August 19, 2017

Wenger’s change of strategy: from budget cuts to record transfers

Mesut Ozil is, for now, the club's most expensive signing.

Arsene Wenger’s approach to the transfer market consisted in facing other clubs’ financial muscle with a strict eye on the club’s budget… until Arsenal emerged as one of Europe’s economic superpowers prepared to make world-record signings.

Lacazette is hours away from becoming the most expenisve signing in Arsenal’s long history as a club. The Gunners have reached an agreement with Lyon which could see the French striker make the move for up to £52 million. Half a decade ago, Wenger paying such a fee would have been inconceivable.

And Arsene Wenger’s new methodology will not stop there. Wenger is determined to sign the youngster who has been called Thierry Henry’s successor, and to do so Arsenal have lined up a £125 million bid for wonderkid Kylian Mbappe.

This is strongly contrasted with the claims of austerity aimed at the club’s spending plans made by Wenger, to attempt to justify some of his team’s less-successful seasons. However, Wenger remains adamant that the Gunners cannot compete with the top clubs in the continent.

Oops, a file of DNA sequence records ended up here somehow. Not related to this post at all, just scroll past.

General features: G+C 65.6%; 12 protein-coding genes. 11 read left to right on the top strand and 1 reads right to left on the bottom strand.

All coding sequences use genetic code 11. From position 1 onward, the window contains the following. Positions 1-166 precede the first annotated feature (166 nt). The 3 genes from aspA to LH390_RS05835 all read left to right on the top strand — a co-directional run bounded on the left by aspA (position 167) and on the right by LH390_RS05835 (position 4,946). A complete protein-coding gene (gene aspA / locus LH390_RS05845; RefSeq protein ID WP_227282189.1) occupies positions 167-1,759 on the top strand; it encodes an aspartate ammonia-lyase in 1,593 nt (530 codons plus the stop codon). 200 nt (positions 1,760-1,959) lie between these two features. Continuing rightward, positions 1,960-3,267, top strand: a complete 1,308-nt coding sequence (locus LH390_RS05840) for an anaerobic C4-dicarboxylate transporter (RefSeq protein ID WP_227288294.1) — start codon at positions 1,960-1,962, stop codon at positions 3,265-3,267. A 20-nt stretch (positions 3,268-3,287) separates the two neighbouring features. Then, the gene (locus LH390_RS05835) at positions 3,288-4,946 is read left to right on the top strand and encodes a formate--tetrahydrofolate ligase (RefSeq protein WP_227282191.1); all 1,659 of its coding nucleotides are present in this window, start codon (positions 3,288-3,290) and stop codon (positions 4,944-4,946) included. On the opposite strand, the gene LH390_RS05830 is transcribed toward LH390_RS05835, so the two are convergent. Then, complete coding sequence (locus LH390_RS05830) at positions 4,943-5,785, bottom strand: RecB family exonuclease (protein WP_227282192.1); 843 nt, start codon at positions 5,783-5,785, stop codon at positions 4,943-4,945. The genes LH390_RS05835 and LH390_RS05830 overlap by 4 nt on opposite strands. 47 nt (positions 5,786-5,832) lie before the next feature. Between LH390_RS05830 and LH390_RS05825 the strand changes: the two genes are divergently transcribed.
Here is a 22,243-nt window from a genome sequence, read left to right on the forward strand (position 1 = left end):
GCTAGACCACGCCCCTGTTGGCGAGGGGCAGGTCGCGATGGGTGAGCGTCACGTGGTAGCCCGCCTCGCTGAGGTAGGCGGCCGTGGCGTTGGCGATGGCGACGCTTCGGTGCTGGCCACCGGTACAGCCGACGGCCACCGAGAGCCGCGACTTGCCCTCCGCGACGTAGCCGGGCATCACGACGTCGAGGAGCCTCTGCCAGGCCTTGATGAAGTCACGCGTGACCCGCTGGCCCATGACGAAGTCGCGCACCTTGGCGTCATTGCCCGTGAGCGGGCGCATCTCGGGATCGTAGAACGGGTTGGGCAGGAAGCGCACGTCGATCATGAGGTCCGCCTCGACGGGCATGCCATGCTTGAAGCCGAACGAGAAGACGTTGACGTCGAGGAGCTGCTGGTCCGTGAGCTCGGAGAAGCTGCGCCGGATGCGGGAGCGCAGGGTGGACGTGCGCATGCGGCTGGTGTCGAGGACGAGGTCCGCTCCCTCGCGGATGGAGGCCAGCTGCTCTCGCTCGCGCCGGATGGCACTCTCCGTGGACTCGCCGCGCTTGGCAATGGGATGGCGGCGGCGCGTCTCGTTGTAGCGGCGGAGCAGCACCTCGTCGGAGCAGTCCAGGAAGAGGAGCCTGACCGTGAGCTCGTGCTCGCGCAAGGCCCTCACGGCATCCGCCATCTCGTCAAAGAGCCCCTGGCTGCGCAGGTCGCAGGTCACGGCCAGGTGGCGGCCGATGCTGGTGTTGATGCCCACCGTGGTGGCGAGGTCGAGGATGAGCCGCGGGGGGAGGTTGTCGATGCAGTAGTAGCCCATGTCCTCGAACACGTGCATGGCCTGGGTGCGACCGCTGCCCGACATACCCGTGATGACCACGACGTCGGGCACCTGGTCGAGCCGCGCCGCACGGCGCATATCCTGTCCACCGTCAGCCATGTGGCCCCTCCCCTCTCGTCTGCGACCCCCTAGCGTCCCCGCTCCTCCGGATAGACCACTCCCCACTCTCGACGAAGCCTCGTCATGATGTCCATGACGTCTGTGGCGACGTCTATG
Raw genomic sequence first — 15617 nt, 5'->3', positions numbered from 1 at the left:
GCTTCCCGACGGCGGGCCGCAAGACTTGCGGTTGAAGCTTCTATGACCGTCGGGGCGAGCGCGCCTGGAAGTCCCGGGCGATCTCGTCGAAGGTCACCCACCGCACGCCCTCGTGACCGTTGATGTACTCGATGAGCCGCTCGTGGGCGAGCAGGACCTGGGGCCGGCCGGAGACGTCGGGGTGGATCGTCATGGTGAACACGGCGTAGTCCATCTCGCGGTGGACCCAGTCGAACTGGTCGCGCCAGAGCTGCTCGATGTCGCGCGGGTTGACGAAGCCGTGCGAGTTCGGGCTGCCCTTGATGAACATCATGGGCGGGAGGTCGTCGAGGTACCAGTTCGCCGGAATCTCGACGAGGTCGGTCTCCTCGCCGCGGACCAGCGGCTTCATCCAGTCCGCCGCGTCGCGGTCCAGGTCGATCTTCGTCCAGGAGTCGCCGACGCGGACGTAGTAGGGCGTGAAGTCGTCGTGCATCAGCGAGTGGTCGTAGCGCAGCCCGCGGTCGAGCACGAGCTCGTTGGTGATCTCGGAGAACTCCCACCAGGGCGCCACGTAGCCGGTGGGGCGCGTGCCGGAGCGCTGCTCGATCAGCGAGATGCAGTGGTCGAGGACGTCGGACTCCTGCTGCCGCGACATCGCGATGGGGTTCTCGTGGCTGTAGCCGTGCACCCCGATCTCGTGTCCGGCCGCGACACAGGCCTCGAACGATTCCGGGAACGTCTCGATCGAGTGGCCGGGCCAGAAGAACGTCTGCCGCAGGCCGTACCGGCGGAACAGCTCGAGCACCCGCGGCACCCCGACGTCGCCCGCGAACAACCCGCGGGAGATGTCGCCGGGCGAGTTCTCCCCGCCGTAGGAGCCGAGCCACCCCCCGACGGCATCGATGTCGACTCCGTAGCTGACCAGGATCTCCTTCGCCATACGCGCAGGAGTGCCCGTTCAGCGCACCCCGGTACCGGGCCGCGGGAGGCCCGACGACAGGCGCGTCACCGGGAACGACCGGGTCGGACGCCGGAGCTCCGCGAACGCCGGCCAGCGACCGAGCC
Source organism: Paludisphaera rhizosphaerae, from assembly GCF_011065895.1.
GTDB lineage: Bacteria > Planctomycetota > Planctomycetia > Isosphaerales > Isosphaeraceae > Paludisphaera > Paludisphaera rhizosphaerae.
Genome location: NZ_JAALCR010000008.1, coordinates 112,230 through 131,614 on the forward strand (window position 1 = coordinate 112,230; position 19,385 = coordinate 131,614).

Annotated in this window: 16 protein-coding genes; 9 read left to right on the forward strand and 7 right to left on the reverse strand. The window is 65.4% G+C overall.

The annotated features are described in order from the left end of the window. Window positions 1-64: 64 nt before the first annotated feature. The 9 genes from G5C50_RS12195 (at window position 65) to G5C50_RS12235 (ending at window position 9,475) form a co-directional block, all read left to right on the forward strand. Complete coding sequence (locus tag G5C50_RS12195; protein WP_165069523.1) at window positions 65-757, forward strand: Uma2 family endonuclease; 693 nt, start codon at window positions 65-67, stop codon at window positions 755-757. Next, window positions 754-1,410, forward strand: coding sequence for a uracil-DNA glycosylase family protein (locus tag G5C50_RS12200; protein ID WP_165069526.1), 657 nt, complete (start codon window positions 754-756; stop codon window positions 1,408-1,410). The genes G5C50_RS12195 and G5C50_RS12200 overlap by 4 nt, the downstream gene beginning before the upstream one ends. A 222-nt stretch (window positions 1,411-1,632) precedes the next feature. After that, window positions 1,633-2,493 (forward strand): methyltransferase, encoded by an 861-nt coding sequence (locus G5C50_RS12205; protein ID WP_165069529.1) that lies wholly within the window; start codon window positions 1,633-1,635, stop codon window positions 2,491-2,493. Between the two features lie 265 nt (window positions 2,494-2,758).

Up until Mesut Ozil’s arrival in 2013, for which Real Madrid received £42.5 million, the highest investment made by the north London club came after the payment of £17m for Spanish winger Jose Antonio Reyes. Almost a decade between both transactions. Since the German playmaker’s signing, Wenger has gone into a transfer frenzy.

Chambers, the club’s fifth most expensive recruitment, arrived in 2014 for £17.2 million, with third on the list Alexis Sanchez arriving at the Emirates the very same year thanks to £36 million. Only two seasons later, Wenger landed two of the club’s most expensive players: Shkodran Mustafi (34.85m) is Arsenal’s fourth most expenisve signing, while Granit Xhaka (38.25m) is just behind the aforementioned club-record transfer which brought Mesut Ozil.

Despite the lavish investments made in north London, Wenger maintains Arsenal are the ‘poorest’ of Europe’s elite. ‘What is important is that when you have a club with 600 employees you make sure you can pay everybody at the end of the month’, he said a year ago. A statement which generated a storm of criticism for the veteran French manager. With Lacazette’s signing, he is once again in the spotlight.